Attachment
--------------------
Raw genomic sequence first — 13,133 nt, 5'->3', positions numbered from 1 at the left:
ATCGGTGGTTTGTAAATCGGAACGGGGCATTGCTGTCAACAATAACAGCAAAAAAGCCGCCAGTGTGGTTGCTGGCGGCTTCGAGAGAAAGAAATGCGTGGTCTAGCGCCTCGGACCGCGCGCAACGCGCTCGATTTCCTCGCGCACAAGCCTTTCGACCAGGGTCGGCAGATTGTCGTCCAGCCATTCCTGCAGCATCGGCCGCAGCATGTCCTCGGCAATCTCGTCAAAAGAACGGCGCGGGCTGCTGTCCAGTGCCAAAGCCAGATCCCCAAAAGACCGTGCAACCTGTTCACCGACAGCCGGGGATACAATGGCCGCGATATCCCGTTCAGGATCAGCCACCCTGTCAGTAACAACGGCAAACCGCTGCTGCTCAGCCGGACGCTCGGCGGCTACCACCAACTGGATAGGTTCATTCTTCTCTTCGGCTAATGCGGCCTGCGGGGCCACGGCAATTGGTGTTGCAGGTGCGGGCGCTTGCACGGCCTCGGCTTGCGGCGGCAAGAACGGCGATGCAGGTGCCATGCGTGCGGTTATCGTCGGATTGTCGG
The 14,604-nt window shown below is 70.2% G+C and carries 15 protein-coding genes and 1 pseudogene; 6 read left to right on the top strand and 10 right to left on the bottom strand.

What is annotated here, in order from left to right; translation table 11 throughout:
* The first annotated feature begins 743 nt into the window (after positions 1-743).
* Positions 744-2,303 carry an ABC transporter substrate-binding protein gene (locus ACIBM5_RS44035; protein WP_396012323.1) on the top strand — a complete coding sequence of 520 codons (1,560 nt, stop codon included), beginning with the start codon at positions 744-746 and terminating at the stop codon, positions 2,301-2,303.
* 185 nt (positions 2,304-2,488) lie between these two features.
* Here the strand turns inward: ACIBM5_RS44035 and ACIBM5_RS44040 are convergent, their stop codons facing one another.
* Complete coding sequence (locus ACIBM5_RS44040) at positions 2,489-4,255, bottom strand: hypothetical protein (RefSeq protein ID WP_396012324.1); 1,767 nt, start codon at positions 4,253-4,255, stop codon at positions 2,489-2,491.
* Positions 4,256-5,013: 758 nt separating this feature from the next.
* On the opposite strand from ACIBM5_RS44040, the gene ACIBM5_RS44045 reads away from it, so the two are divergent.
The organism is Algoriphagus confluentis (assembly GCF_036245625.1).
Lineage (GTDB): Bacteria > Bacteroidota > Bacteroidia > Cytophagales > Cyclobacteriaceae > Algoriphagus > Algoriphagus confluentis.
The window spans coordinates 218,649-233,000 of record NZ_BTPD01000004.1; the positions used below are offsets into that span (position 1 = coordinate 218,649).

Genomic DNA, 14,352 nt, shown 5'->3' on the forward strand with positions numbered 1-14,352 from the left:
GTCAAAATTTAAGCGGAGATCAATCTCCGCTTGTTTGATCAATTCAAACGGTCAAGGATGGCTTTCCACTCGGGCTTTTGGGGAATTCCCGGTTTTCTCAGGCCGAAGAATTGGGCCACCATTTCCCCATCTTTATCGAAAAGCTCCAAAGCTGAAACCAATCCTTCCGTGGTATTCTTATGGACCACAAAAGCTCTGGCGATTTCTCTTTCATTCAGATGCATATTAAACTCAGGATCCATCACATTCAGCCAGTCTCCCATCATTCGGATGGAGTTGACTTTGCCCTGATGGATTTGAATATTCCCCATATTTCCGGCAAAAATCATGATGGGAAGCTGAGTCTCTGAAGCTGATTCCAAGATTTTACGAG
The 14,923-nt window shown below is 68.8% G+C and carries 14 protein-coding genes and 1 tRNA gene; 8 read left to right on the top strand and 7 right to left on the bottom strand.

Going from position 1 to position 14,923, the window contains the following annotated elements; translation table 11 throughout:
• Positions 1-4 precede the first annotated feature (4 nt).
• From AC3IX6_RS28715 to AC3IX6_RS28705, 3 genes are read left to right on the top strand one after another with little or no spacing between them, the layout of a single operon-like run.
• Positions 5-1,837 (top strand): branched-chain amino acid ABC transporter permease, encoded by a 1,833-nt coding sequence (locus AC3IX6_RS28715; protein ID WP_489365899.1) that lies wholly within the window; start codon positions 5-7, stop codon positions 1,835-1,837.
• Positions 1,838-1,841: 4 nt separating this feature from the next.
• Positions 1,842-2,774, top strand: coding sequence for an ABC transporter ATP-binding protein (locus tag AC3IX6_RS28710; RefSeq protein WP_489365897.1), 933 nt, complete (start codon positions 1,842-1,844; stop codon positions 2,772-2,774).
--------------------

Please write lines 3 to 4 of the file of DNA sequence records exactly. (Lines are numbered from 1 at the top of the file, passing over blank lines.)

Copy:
The 14,604-nt window shown below is 70.2% G+C and carries 15 protein-coding genes and 1 pseudogene; 6 read left to right on the top strand and 10 right to left on the bottom strand.

What is annotated here, in order from left to right; translation table 11 throughout: